Every brand team we speak to wants to be ‘more innovative’. They want to find that “10% idea”, win awards at Cannes and to play with the latest technology.
One challenge we see in meeting this ambition is that brand teams are often bogged down in the day-to-day and therefore need support in seeing the bigger picture with regards to new, differentiated ways in which to connect with customers.
This is where we come in. Our innovation practice - named NowLab - helps brands foster a culture of innovation. It is our space (both digital and physical) to make, experiment, prototype and workshop innovative business solutions for our clients.
Through our work running innovation projects for some of the world’s leading brands, we’ve identified three barriers that brands often stumble at when thinking about innovation.
With experience technology - from Unreal Engine to Google’s Dialogflow - providing a canvas for brands to build differentiated experiences, we’ve seen ecommerce, digital and marketing executives looking to invest.
One of the pitfalls we often see, however, is that many start thinking about the technology first, instead of the challenge, or specific customer pain point.“We need a chatbot … something with Alexa” is never a good briefing to your team or creative agency.
We spend time with brands helping them to not think about technology, but rather the “challenge area” that their business is facing where innovation may have the biggest impact.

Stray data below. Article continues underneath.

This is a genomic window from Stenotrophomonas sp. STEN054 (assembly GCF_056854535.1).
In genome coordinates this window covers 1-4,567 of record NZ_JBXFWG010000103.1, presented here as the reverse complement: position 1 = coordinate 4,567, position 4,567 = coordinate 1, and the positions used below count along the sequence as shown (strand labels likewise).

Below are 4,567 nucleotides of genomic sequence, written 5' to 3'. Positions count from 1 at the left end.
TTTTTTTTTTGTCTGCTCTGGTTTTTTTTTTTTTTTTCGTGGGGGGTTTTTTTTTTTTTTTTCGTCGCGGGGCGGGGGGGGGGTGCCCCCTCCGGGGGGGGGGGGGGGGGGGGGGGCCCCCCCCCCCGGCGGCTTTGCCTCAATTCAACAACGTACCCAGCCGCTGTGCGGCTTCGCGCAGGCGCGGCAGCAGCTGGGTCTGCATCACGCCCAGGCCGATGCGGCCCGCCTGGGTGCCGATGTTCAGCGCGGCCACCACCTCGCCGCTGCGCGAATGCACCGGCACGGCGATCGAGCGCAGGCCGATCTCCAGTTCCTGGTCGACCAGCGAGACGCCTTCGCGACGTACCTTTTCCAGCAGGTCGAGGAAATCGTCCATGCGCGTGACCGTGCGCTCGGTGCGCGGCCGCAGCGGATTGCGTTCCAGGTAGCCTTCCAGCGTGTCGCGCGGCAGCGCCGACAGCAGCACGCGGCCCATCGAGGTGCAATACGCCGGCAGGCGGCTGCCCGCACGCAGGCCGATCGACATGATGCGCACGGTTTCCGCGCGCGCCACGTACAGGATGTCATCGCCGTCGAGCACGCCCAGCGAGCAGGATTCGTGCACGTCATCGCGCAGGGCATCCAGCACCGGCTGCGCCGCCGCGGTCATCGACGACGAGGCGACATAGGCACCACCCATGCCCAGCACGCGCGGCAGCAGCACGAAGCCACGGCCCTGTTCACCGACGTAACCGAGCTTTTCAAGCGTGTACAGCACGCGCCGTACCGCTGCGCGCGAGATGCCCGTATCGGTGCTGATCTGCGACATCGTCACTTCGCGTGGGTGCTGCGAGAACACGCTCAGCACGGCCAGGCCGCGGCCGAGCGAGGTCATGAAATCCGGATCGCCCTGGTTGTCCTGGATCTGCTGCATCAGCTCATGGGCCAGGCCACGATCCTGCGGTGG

Once framed, we use insight and research available to narrow down the ”challenge area” into a clearer brief for ideation.
Predicting the success of an idea is harder than ever. The better you understand and the more you learn about the challenge you’re trying to solve the faster the ultimate implementation will be.
Innovation is a (calculated) risk; anything new and different is. What we often see is brands wanting to develop a full solution from the get-go without involving any research or testing of concepts with consumers, raising the risk profile of a project.
There are ways in which brands can minimise the risk, however. One such approach is prototyping. Prototyping is a crucial part of our design process. We use prototypes to test early iterations of a concept or experience.
Beyond validating, the act of prototyping itself provides us with the opportunity to add craft in animation and advanced interactions.
Prototypes are great to sell new ideas to clients, drive buy-in from stakeholders and inspire companies towards radical new ways of thinking and doing.
What we’ve seen is that sometimes those running innovation projects can be overprotective of the work. The most successful projects we’ve supported brands on have been a success in part because internal teams (media, digital, marketing, ecommerce, CRM) have worked in harmony, aligned around a solid set of objectives.
Our advice; engage a broad set of stakeholders from the beginning to get the necessary buy-in, especially those in more senior roles.
Your senior stakeholders will want to see a solid business case before unlocking budget and engaging them from the get go will help them personally invest in the project.
To successfully deliver innovation you need to think smart. Some of the best ideas haven’t got off the ground because brands have stumbled at one, or more, of the aforementioned barriers.
If you’d like our advice on how to get started, progress or deliver an innovation project, please do get in touch.